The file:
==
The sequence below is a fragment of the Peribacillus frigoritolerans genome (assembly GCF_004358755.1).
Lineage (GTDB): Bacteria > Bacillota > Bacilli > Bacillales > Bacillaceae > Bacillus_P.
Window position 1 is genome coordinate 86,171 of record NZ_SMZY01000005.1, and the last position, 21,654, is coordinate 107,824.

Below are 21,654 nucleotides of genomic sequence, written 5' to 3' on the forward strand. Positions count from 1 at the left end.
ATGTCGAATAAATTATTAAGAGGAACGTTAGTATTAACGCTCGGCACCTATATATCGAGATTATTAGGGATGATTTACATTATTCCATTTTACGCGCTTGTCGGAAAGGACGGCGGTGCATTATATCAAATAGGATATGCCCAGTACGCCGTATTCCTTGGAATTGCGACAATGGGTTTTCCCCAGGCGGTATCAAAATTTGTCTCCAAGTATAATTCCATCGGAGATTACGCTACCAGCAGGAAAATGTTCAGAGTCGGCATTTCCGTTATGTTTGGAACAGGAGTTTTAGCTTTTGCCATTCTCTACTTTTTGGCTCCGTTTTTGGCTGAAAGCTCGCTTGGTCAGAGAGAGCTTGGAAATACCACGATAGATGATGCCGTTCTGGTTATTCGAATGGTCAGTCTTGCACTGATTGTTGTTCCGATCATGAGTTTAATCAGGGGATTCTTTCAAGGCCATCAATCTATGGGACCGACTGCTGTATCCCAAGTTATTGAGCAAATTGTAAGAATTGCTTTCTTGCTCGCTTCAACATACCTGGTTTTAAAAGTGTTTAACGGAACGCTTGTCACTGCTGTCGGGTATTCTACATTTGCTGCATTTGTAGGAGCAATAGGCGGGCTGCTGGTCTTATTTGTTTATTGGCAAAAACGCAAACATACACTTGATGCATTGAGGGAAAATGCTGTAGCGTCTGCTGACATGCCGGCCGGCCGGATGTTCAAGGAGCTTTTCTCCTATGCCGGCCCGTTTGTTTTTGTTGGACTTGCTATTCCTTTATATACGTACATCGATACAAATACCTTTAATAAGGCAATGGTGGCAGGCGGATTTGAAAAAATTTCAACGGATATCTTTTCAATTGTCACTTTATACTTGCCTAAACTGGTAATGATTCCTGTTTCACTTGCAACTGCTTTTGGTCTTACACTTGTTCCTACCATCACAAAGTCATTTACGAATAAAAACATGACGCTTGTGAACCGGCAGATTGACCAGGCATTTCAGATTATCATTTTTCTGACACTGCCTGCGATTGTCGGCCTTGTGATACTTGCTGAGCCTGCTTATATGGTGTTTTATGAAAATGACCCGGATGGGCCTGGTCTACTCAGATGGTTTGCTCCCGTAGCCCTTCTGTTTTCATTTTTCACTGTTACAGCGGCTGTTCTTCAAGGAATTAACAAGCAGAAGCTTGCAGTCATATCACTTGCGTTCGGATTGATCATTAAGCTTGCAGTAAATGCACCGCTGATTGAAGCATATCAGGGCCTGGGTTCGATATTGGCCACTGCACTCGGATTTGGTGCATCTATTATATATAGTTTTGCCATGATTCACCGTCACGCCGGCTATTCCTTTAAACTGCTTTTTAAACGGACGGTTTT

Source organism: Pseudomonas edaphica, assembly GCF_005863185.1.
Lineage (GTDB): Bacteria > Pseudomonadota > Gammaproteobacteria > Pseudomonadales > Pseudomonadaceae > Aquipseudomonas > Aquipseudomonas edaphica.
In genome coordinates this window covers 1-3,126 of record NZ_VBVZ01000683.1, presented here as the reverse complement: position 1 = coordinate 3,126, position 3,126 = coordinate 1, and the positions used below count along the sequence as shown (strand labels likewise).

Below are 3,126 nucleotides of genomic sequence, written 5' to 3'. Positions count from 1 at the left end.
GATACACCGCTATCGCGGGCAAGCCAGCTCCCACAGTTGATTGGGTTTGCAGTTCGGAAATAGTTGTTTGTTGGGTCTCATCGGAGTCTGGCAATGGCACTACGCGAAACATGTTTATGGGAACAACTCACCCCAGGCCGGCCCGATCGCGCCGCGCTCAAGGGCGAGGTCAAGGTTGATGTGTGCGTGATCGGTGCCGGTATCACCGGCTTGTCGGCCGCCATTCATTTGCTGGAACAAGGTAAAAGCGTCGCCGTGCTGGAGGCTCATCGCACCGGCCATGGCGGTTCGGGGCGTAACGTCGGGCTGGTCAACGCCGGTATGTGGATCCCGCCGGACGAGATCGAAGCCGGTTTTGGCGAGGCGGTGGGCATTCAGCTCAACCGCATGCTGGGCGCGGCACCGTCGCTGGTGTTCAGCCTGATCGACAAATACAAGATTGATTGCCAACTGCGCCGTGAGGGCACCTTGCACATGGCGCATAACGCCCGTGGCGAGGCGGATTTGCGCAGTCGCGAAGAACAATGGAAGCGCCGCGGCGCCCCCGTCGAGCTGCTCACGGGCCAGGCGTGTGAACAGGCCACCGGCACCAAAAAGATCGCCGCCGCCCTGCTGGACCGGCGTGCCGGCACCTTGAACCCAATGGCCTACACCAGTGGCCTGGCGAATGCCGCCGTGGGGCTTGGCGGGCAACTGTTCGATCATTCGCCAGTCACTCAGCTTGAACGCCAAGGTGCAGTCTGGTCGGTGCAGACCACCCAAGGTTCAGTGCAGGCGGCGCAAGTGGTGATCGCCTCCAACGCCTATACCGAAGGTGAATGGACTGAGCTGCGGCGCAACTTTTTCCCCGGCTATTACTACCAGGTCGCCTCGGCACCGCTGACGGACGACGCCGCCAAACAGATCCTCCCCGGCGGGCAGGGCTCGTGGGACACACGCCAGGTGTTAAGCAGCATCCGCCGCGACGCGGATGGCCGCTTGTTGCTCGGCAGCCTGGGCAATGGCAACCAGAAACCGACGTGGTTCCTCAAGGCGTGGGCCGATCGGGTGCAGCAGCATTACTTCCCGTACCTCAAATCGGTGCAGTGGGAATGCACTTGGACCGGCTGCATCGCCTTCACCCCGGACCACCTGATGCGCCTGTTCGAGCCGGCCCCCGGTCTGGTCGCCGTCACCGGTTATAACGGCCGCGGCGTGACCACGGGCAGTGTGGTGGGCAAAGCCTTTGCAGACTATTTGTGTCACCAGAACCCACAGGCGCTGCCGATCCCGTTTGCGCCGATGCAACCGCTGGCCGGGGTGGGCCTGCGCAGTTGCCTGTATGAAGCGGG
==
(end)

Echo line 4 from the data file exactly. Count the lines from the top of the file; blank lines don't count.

Below are 21,654 nucleotides of genomic sequence, written 5' to 3' on the forward strand. Positions count from 1 at the left end.